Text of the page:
The Mutapa State

8269 Words Jul 9th, 2013 34 Pages
Afternoon once again some more on Zimbabwe...DISCUSS THE RISE AND EXPANSION OF THE MUTAPA STATE. (NOV 2008)
The rise and ultimate expansion of the Mutapa State owed in part to the decline of Great Zimbabwe. According to oral traditions, Nyatsimba Mutota migrated from the declining Great Zimbabwe and began his conquests of the Korekore and Tavara of the Dande and Chidema areas It has been claimed t...hat his victims were so impressed by his military exploits that they nicknamed him Mwene Mutapa, ‘owner of conquered lands’ or ‘master pillager’, hence the birth of the Mutapa dynasty. He then embarked on an expansionist policy that resulted in the creation of a vast Mutapa empire which stretched from the Zambezi valley into the Mozambique
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Agriculture was another economic activity that contributed to the rise and expansion of the state. Farming was for the most part subsistence and labour intensive. Crops like sorghum, millet and rapoko were grown on the family plots. The generally favourable climatic conditions ensured successful harvests and resulted in the accumulation of surplus grain, animals and other forms of wealth. All this stimulated the population growth that was so crucial in the emergence and growth of so large and powerful a state such as the Mutapa. Agriculture not only enabled the subject peoples to produce for themselves but for the state in order to pay tribute to their rulers. They paid the tribute either by way of actual agricultural produce or through the provision of agricultural labour. It has been said that one day out of each month, different parts of the state offered labour to the royal fields, the zunde (Mudenge, 1988, 164).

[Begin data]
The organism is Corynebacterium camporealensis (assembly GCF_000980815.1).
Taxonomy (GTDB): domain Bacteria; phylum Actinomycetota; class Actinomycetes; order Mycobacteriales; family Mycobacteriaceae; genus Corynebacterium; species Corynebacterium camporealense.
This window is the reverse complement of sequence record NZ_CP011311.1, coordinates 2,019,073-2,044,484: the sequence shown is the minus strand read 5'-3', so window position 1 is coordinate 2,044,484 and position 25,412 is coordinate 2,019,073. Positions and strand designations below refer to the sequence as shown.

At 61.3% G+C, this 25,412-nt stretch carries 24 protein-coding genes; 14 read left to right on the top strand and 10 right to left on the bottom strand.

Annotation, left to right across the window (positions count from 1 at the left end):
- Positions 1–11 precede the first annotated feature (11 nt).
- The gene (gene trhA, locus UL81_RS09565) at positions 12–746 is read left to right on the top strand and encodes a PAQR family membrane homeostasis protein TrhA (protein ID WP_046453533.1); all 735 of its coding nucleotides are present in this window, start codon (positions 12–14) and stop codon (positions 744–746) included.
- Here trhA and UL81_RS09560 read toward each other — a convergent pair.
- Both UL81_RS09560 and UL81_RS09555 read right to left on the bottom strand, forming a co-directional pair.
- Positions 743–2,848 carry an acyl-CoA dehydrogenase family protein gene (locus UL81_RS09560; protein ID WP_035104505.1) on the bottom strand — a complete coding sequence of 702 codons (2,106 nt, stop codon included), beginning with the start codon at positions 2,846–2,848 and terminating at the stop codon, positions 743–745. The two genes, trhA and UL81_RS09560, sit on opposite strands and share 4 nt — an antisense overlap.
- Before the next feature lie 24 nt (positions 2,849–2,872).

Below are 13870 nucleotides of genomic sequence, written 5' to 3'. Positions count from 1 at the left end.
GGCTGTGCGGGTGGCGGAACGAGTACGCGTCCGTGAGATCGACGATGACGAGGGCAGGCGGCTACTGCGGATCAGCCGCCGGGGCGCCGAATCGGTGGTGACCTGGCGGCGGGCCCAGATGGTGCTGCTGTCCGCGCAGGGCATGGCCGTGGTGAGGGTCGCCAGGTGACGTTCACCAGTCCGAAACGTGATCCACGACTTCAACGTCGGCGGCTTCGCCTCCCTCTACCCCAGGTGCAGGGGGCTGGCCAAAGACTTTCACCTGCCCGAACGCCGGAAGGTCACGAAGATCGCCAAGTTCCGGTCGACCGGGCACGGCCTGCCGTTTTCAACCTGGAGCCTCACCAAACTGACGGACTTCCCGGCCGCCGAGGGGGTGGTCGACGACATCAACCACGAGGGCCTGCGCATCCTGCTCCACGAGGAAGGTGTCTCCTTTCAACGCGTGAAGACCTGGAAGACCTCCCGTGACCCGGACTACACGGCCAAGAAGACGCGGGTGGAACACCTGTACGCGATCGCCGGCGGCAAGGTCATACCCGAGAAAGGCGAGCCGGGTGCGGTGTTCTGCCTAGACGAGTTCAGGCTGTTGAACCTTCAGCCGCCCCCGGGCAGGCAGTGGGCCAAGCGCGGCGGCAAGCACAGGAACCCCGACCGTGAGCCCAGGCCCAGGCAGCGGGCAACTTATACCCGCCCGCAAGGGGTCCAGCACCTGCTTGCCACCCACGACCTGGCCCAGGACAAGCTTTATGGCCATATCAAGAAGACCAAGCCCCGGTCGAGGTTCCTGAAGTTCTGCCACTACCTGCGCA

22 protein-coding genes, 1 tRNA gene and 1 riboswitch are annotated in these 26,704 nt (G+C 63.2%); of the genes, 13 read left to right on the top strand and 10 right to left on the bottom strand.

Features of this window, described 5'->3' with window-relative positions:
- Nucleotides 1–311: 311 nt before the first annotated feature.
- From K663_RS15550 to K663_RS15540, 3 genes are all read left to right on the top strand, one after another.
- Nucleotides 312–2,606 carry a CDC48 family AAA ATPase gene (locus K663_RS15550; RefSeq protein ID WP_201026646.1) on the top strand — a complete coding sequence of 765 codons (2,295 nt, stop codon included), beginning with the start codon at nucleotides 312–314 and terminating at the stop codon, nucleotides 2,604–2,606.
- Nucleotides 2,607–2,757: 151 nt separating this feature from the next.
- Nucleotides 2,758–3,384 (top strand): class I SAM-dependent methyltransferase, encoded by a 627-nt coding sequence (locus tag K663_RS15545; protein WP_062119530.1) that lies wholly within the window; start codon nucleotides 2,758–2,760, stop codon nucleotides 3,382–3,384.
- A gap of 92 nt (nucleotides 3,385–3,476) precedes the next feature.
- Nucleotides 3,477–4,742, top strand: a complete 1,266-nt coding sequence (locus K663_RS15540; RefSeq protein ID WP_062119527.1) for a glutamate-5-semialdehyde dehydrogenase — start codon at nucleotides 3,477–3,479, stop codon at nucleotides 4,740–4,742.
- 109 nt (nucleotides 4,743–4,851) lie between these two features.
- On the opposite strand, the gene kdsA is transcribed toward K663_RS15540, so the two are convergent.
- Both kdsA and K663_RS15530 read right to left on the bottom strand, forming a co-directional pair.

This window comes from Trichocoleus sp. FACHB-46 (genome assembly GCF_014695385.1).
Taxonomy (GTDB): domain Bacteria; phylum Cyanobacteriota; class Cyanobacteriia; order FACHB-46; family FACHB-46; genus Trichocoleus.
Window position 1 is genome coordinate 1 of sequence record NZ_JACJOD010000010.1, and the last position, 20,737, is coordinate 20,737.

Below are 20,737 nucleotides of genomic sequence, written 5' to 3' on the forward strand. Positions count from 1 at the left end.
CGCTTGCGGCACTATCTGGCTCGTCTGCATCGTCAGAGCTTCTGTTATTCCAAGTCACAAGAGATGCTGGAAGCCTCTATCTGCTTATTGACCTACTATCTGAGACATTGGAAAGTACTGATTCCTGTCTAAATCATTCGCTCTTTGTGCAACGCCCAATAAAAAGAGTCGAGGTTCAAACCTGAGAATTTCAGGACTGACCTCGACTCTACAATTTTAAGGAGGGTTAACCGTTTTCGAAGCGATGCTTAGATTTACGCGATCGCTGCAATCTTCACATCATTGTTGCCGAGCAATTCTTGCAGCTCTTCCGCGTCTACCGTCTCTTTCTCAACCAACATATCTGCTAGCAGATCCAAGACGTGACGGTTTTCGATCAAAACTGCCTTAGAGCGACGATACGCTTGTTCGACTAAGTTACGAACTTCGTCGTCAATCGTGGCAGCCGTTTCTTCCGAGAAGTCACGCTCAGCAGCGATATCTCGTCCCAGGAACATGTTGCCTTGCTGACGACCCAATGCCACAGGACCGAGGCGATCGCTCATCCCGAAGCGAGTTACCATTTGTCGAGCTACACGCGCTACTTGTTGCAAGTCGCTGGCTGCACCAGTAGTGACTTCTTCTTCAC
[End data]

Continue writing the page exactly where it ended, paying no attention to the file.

Trade also played a hugely significantly role in facilitating both the rise and expansion of the Mutapa state. Trading activities were internal as when then Mutapa people traded among themselves exchanging items like iron tools, pottery and agricultural produce. It also assumed an external character like when they traded with other African groups and with the Swahili-Arabs and Portuguese. They traded gold and ivory for luxury goods such as mirrors, cloth and
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